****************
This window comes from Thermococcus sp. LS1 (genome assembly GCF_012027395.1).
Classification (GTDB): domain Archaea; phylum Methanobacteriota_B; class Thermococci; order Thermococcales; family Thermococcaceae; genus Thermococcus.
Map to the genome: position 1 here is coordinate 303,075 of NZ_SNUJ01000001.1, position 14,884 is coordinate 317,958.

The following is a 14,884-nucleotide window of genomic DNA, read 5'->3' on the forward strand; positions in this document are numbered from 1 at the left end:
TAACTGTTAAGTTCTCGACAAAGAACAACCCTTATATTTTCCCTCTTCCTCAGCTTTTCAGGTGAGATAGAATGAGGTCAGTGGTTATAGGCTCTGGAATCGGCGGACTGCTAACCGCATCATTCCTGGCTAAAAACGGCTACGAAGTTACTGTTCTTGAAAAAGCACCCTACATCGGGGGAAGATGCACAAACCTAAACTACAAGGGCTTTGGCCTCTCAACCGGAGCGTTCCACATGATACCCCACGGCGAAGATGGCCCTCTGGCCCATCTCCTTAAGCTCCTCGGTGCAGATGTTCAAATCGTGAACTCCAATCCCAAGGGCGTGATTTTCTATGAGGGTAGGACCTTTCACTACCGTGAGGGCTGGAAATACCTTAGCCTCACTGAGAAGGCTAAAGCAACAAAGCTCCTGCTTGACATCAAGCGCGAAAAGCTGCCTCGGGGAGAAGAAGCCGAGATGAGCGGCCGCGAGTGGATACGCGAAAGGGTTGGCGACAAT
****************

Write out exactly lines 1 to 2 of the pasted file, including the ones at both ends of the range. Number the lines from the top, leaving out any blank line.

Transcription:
This window comes from Thermococcus sp. LS1 (genome assembly GCF_012027395.1).
Classification (GTDB): domain Archaea; phylum Methanobacteriota_B; class Thermococci; order Thermococcales; family Thermococcaceae; genus Thermococcus.